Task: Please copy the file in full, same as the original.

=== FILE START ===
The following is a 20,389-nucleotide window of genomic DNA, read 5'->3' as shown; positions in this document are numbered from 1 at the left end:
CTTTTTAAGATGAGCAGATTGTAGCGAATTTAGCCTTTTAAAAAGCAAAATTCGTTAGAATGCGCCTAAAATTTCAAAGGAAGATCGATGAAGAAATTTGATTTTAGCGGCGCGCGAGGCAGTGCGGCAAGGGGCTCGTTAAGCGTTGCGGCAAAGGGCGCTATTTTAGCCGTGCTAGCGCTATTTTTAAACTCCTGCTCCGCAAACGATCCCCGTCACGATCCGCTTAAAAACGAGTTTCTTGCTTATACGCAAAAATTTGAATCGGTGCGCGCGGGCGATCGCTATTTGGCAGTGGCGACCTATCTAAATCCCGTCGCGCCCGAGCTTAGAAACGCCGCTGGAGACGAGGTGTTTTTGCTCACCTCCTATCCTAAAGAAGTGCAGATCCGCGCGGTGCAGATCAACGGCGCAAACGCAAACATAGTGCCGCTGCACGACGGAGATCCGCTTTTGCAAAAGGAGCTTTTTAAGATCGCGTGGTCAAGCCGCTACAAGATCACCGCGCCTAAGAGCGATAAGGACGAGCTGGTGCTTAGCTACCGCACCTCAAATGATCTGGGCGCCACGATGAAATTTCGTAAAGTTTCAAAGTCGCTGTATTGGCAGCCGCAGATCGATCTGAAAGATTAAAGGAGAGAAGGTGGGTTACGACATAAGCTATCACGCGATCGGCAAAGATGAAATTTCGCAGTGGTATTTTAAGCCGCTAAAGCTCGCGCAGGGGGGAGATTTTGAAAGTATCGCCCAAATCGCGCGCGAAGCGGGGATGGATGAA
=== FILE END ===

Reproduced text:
The following is a 20,389-nucleotide window of genomic DNA, read 5'->3' as shown; positions in this document are numbered from 1 at the left end:
CTTTTTAAGATGAGCAGATTGTAGCGAATTTAGCCTTTTAAAAAGCAAAATTCGTTAGAATGCGCCTAAAATTTCAAAGGAAGATCGATGAAGAAATTTGATTTTAGCGGCGCGCGAGGCAGTGCGGCAAGGGGCTCGTTAAGCGTTGCGGCAAAGGGCGCTATTTTAGCCGTGCTAGCGCTATTTTTAAACTCCTGCTCCGCAAACGATCCCCGTCACGATCCGCTTAAAAACGAGTTTCTTGCTTATACGCAAAAATTTGAATCGGTGCGCGCGGGCGATCGCTATTTGGCAGTGGCGACCTATCTAAATCCCGTCGCGCCCGAGCTTAGAAACGCCGCTGGAGACGAGGTGTTTTTGCTCACCTCCTATCCTAAAGAAGTGCAGATCCGCGCGGTGCAGATCAACGGCGCAAACGCAAACATAGTGCCGCTGCACGACGGAGATCCGCTTTTGCAAAAGGAGCTTTTTAAGATCGCGTGGTCAAGCCGCTACAAGATCACCGCGCCTAAGAGCGATAAGGACGAGCTGGTGCTTAGCTACCGCACCTCAAATGATCTGGGCGCCACGATGAAATTTCGTAAAGTTTCAAAGTCGCTGTATTGGCAGCCGCAGATCGATCTGAAAGATTAAAGGAGAGAAGGTGGGTTACGACATAAGCTATCACGCGATCGGCAAAGATGAAATTTCGCAGTGGTATTTTAAGCCGCTAAAGCTCGCGCAGGGGGGAGATTTTGAAAGTATCGCCCAAATCGCGCGCGAAGCGGGGATGGATGAA